Grinding is a roleplaying game term for playing through repetitive, monotonous battles in order to build experience to make your character more powerful, or collect money in order to buy better equipment (which makes your character more powerful).

One of the most famous early examples of grinding is in the original Final Fantasy. A few hours into the game, the player arrives in the city of Elfland, where powerful but expensive weapons, armor, and magic can be found. The area around Elfland also represents a significant boost in difficulty, suddenly confronting the player with giant ogres, poisonous animals, and the dark elf Astos. Just to the East of Elfland is a marshland where groups of ogres and creeps can be found, and no NES player from the era can forget the hours spent doing battle with them to be able to afford the silver weapons sold there.

Any time a game presents a repetitive task to the player which puts the storyline on hold, it could be called grinding. A well-designed RPG tries to present enough battles to level the characters up naturally over the course of the game (Chrono Trigger for the Super Nintendo being a classic example). A poorly-designed RPG, or one that is trying to pad out the game length, builds in sharp difficulty spikes which require the player to engage in this tedious process before he is powerful enough to continue.

When in-game achievements gained their modern popularity and implementation around 2005, grinding found a new purpose for completing such achievements as "collect one million gold" and "kill one hundred monsters". Whereas grinding used to be largely confined to RPGs, now it can be found in any genre, where unlike their RPG implementation, the process accomplishes nothing but a virtual badge or trophy.

Of course, there will always be that certain breed of player who welcomes the opportunity to grind for levels. Many RPGs have a level cap, that is, a maximum experience level where additional experience doesn't get you anything. Some players just want to see if they can reach that level cap, and others grind in order to make their character as powerful as possible so the next parts of the game become easy. Some games accept this, if you want to spend a few extra hours robbing the game of its challenge, that's your business. Other games implement an anti-grinding mechanic.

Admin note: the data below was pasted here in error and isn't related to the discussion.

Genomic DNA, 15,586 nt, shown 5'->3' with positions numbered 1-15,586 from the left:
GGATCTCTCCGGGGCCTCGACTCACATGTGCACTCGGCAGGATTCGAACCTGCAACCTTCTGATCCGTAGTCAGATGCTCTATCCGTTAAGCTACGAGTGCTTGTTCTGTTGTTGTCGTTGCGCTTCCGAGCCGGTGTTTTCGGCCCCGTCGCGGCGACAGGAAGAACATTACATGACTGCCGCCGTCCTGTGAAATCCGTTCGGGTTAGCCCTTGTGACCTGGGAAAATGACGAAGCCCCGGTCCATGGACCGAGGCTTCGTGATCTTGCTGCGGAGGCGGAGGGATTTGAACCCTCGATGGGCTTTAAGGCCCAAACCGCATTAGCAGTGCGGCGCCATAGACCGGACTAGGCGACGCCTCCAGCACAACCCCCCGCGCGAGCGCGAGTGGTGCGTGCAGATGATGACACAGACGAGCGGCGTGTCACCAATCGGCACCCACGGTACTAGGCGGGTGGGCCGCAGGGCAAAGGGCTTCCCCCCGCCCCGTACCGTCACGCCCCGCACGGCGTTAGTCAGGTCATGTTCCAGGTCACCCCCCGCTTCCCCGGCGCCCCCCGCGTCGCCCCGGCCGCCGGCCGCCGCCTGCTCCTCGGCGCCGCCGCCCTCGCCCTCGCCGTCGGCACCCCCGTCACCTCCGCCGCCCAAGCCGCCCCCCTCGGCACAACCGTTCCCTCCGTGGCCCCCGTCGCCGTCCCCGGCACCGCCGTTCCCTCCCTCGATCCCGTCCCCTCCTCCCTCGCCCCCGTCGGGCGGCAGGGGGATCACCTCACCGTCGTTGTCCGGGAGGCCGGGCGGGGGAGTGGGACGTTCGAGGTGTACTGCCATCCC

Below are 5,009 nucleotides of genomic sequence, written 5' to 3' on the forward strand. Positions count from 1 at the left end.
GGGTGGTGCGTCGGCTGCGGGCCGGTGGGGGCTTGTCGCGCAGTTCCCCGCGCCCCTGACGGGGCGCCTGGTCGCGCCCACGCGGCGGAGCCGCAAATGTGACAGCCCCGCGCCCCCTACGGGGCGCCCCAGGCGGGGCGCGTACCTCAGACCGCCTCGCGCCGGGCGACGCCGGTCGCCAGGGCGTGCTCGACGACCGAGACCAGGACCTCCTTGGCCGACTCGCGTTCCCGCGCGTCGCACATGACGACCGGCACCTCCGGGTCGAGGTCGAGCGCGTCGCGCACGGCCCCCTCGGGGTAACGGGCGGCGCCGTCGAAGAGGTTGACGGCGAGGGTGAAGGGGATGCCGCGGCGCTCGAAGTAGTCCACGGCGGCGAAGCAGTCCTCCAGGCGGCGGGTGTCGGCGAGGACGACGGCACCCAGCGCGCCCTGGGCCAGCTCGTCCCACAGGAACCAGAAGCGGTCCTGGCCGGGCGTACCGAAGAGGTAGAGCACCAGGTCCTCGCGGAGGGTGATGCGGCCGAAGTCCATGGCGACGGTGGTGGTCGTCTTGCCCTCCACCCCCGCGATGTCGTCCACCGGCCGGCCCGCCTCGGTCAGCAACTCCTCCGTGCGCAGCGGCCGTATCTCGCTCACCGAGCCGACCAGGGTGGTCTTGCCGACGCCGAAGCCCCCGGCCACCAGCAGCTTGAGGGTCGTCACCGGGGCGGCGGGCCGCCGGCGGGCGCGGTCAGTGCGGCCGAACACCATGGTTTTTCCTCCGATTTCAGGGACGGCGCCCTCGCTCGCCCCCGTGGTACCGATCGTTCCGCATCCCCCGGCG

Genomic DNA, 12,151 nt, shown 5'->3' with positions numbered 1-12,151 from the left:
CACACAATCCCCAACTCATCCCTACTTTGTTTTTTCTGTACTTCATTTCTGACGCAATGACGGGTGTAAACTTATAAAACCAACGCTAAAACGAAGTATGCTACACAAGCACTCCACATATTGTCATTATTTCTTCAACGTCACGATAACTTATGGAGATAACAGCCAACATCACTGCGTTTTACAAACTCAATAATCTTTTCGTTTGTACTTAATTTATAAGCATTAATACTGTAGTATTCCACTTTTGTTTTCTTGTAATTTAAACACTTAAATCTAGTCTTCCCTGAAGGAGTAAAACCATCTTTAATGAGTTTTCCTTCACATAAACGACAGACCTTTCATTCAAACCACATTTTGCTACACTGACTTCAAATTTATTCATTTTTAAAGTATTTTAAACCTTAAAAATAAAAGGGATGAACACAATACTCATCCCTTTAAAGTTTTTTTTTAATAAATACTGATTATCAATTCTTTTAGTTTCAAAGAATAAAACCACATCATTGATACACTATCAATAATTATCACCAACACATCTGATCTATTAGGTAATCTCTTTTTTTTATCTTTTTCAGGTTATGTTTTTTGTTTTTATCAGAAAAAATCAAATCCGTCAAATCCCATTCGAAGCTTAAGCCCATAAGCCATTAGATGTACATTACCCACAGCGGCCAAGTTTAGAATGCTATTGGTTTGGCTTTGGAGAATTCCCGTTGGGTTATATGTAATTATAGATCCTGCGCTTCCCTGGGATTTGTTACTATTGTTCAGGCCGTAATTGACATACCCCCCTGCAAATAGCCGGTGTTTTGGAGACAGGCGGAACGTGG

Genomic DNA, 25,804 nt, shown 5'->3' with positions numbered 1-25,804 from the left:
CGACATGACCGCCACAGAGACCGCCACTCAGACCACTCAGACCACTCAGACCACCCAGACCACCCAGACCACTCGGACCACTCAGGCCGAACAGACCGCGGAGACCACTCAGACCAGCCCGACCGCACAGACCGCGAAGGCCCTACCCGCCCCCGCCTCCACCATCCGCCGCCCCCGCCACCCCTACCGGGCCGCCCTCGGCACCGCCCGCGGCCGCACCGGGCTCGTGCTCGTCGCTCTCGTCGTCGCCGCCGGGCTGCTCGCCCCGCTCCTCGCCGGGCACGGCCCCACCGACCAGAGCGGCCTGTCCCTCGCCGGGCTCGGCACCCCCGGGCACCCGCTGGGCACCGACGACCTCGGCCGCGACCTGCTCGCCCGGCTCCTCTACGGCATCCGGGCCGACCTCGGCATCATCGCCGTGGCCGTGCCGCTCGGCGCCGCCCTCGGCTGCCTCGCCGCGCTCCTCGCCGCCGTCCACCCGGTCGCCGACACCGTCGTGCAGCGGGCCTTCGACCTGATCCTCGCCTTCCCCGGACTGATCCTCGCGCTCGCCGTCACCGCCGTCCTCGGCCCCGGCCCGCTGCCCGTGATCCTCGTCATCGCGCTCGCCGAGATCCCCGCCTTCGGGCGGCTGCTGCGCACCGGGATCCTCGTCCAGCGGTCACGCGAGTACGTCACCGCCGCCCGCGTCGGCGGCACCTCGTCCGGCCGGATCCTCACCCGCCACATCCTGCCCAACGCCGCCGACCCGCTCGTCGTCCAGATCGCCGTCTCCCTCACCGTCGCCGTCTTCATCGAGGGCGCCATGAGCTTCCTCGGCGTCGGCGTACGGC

Anti-grinding is any of several methods to give players diminishing returns on experience. The most basic example is part of every RPG, where increasing experience levels require exponentially more experience to advance. This means that 10 low-level enemies were enough to get you from level 1 to 2, but it might take 20 or 30 of them to get you from level 2 to 3, unless you progress to the next area, where 10 higher level monsters would give you as much experience as 20 low-level ones.

More advanced games might include reducing the amount of experience low-level enemies give you in addition to requiring more of them to level up, to the point where such fights might start giving you insignificant experience or even no experience at all. Roguelikes such as NetHack have a hunger mechanic, which requires you to keep moving forward or face starvation. Other games simply have a finite number of enemies to kill. One of the best implementations is to include optional side-quests, so that you're still actually playing through story (even if it's a subplot) while gaining levels.

Grinding should not be confused with poopsocking (not leaving your gaming chair for hours on end, pooping in a sock if necessary). While a player who is grinding might very well be poopsocking, a player who is poopsocking is not necessarily grinding. has numerous examples of Level Grinding, Forced Level Grinding, and Anti-Grinding.

Leveling treadmill is a related concept.